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React useEffect Hook Tutorial – A Complete Guide

In this tutorial, you will see a complete guide about react useEffect() hook and how to use it in the function component.

In ReactJS, functional components are some of the most-used components. Because the function components require less coding than class-based components, most developers prefer to use them.

In the function components, the two hooks mostly used are useState() and useEffect(). The useState() hook is used to declare and track the component’s state and the useEffect() hook is used to modify the DOM elements.

So in this tutorial, we will learn about the useEffect() hook to modify the DOM elements.

Let’s get started!

React useEffect Hook

The react useEffect() hook lets us perform side effects in function components like updating the DOM elements, fetching data, counter, etc.

The useEffect() hook function accepts the two arguments. The first argument will be function and the second argument will be dependency but optional.

If you’re familiar with react class lifecycle methods, you can think of useEffect Hook working the same as componentDidMount, componentDidUpdate, and componentWillUnmount combined.

Import useEffect

To import the useEffect from react, you have to write down the following line at the top of your component.

Let’s take examples of each scenario using the useEffect() hook in react.

With No Dependency

In this case, we will take an example of useEffect that has passed no dependency. It means that we will only pass the function and it will run on every render.

In the above code, we made the function component “PageTimer” and set the default value of the count is 0.

Then we initialize the useEffect hook by setting the time out function and incrementing the count state every second. So this useEffect hook will run on every time when count state changes.

With Empty Array Dependency

Now we will pass the empty array ([ ]) to useEffect hook as a dependency. It means that the hook will run only on the first render. See the following syntax of how to pass an empty array in useEffect hook.

The above code has an empty array ([ ]) and will render the component only once and set the state for only when the first time rendered.

With Props or State Dependency

In this scenario, we will pass the state or props in the array as dependencies and then the hook will directly depend on them.

We will pass the multiple state or props with commas separated. So this hook will trigger on the first render and also when state or props changes happen.

So in the above code, we have 2 states count and message. And we made a hook function with a dependency count state and it will trigger when the count state changes.

When we click on a button then we are changing the count state by 1 increment, so every time when you click on the button, state changes will happen and show the message based on that.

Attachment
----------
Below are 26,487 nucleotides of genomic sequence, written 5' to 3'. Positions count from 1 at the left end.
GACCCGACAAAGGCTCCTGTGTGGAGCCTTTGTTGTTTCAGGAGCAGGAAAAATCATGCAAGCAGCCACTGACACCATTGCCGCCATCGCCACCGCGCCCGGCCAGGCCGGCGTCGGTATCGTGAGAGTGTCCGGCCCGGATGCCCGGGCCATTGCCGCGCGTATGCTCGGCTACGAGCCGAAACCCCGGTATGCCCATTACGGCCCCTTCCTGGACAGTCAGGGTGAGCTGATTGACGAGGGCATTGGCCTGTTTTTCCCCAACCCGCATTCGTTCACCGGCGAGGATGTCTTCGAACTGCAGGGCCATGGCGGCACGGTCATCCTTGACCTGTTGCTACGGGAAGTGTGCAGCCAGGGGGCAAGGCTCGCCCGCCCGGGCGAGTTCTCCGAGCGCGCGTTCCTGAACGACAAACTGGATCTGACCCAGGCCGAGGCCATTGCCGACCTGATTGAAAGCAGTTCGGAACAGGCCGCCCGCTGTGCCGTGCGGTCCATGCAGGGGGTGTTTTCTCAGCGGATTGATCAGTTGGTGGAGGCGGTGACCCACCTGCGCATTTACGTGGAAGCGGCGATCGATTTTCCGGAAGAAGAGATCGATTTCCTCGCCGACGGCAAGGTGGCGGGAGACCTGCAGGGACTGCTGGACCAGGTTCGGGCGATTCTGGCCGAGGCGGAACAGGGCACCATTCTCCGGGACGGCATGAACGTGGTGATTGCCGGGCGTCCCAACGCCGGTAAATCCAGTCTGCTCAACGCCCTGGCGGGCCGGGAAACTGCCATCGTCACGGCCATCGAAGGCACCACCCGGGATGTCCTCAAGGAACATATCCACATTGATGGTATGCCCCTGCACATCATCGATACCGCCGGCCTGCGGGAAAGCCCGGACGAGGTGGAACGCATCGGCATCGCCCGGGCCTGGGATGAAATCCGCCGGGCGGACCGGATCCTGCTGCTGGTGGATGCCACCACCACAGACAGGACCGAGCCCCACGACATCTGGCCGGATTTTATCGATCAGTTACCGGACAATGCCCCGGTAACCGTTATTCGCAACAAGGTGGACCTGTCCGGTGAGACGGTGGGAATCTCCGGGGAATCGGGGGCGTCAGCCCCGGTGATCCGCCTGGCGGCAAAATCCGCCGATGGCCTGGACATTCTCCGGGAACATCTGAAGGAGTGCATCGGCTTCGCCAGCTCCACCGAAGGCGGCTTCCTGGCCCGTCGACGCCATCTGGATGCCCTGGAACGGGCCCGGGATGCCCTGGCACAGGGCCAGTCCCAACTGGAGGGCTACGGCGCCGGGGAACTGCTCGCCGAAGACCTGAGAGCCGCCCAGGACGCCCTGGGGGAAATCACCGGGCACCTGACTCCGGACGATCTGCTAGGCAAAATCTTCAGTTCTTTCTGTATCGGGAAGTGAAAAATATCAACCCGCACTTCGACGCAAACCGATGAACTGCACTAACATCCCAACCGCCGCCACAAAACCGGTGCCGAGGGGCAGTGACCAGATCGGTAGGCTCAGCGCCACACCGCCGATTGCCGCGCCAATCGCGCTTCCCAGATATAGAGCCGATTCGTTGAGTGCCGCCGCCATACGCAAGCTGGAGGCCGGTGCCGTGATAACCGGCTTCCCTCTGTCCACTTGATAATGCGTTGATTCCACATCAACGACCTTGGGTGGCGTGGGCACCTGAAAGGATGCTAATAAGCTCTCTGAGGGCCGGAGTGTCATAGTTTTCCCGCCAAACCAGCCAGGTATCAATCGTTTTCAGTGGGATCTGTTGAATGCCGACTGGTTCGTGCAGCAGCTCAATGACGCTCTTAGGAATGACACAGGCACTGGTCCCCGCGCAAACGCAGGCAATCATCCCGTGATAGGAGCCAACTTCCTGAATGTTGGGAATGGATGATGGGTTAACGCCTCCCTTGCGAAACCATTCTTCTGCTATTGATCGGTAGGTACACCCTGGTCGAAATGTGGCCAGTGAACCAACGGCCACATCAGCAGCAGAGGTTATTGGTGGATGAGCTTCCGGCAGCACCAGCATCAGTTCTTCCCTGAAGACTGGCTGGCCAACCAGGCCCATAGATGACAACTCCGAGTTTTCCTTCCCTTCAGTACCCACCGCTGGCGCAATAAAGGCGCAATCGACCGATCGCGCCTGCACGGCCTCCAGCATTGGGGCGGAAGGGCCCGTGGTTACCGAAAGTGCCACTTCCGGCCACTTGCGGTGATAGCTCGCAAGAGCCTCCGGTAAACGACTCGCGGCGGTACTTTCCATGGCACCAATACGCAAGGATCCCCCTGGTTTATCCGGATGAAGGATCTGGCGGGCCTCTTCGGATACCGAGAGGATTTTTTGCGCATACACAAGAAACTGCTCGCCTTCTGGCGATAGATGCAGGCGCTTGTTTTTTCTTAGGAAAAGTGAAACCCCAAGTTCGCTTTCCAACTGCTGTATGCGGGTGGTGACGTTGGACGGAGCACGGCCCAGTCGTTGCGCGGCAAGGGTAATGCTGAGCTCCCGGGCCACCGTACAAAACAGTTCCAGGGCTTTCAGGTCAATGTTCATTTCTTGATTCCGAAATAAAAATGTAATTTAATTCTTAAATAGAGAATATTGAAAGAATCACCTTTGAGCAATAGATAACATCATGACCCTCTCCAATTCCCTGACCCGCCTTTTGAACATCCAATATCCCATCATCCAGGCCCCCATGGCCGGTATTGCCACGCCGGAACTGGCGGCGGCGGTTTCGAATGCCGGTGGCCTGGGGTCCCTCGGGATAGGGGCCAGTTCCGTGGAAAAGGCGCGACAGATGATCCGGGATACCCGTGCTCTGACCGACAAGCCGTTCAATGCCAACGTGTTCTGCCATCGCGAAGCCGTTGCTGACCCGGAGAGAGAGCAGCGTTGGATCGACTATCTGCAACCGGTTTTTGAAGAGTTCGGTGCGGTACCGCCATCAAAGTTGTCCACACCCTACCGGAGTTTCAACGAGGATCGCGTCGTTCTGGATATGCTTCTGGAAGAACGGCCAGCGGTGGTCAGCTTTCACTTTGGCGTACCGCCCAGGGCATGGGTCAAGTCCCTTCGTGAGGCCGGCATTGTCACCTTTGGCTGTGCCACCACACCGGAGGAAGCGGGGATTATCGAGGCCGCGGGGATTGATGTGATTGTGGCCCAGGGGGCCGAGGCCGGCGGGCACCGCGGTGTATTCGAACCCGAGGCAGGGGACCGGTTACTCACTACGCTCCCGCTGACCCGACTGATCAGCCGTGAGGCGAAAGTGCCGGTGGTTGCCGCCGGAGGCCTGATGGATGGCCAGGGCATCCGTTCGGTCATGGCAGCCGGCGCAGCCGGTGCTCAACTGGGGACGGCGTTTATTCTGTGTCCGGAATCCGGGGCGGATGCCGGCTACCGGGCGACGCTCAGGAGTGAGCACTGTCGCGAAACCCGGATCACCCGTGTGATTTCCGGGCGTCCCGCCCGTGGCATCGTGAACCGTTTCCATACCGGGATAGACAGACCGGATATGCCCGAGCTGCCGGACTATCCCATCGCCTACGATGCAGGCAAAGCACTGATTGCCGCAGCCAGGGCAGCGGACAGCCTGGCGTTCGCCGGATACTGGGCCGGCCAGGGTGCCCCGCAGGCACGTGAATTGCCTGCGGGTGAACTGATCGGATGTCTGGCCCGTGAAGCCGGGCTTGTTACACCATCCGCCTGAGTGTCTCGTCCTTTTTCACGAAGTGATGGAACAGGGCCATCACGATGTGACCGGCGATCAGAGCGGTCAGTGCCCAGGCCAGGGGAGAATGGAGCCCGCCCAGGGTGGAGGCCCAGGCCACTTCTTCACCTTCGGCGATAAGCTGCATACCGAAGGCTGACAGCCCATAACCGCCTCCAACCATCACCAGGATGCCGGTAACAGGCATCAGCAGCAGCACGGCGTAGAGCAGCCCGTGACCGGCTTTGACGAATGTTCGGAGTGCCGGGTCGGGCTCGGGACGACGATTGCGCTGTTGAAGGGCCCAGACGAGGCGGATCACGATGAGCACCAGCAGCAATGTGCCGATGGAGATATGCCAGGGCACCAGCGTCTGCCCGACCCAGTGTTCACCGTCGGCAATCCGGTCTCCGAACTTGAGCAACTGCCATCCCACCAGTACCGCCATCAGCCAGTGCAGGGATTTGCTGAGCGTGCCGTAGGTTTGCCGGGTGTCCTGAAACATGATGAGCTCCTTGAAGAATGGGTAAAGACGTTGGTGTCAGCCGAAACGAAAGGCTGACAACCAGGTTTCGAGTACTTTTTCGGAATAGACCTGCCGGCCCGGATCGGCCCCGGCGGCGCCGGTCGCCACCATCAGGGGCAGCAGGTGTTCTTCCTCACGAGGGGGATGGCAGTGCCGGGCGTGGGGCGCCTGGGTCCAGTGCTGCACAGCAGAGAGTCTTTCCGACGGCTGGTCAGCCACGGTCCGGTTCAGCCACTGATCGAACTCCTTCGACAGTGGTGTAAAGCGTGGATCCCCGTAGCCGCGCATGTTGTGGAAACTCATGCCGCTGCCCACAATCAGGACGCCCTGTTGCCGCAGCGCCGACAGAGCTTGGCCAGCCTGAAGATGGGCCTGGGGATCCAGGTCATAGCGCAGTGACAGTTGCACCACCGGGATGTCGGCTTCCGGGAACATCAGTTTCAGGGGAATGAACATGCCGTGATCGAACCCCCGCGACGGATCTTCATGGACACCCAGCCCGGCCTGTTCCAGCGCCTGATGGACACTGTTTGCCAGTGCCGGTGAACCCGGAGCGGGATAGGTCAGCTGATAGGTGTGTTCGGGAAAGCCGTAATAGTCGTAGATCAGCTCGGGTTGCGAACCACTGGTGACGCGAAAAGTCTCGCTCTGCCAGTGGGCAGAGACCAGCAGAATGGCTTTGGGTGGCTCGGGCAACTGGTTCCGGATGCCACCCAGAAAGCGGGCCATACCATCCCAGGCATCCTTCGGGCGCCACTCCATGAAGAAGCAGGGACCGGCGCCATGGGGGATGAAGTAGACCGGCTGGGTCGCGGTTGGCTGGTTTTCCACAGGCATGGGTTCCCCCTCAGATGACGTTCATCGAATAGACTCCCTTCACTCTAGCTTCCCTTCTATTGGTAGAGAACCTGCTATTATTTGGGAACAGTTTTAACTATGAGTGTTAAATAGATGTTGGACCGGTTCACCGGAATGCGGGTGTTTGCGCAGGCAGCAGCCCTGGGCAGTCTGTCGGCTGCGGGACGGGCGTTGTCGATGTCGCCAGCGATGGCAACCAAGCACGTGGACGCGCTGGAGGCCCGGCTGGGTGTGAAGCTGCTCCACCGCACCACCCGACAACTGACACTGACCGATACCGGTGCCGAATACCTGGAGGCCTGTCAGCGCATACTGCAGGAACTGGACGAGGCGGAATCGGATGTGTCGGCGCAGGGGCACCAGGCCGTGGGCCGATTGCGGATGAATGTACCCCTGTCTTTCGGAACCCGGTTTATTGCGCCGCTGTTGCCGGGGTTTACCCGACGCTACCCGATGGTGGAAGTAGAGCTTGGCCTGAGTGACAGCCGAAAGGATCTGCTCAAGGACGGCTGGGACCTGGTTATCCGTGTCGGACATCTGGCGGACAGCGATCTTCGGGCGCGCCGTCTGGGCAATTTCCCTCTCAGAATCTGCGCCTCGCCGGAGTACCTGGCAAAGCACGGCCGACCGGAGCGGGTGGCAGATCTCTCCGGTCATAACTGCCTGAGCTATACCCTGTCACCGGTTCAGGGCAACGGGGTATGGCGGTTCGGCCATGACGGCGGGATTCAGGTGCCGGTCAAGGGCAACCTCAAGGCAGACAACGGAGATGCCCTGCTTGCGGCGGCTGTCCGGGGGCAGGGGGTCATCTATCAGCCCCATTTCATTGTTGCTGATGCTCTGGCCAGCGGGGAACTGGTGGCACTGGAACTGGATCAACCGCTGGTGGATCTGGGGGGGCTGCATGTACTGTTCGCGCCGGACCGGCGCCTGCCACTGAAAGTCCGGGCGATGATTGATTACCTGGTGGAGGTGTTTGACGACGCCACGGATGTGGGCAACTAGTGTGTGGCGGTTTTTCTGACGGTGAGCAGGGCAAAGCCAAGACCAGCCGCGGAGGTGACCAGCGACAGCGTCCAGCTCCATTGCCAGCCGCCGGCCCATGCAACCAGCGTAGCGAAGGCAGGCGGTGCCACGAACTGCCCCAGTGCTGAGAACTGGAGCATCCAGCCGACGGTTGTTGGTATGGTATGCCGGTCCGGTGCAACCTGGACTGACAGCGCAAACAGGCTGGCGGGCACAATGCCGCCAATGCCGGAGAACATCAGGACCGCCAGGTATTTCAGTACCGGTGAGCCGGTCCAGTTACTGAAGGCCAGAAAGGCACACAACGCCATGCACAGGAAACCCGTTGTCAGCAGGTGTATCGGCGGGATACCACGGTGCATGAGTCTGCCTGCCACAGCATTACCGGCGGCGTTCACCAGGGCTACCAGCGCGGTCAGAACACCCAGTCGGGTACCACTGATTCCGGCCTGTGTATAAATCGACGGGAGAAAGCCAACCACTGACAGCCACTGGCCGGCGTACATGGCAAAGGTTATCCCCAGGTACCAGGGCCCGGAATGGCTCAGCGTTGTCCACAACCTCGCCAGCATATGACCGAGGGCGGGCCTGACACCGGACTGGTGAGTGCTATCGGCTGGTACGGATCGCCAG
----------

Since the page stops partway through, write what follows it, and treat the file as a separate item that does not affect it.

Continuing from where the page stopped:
useEffect with Cleanup

We see in the above examples how to use the useEffect() hook. Some of the effects are that don’t need to cleanup memory.

But some effects need to be cleaned up as per the use of a hook purpose. For example, subscriptions, timers, etc need to clean up at the end of useEffect hook.

Clean-up is very important in these cases to prevent the memory leak. See the following example code of cleanup by returning a function.


So in this tutorial, you learned about useEffect hook in react and how to use it by importing it from react package.

You also learned the three different scenarios of the useEffect() hook while having no dependency, with an empty array, and with state or props as dependencies.

And In the end, you see why the effect requires cleanup to reduce the memory leak and how you can do it by returning a function.

Hope you understand all the code but if you still have any questions please ask me in the comment section, I will respond to you as soon as possible.

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About Aman Mehra

Hey there! I'm Aman Mehra, a full-stack developer with over six years of hands-on experience in the industry. I've dedicated myself to mastering the ins and outs of PHP, WordPress, ReactJS, NodeJS, and AWS, so you can trust me to handle your web development needs with expertise and finesse. In 2021, I decided to share my knowledge and insights with the world by starting this blog. It's been an incredible journey so far, and I've had the opportunity to learn and grow alongside my readers. Whether you're a seasoned developer or just dipping your toes into the world of web development, I'm here to provide valuable content and solutions to help you succeed. So, stick around, explore the blog, and feel free to reach out if you have any questions or suggestions. Together, let's navigate the exciting world of web development!

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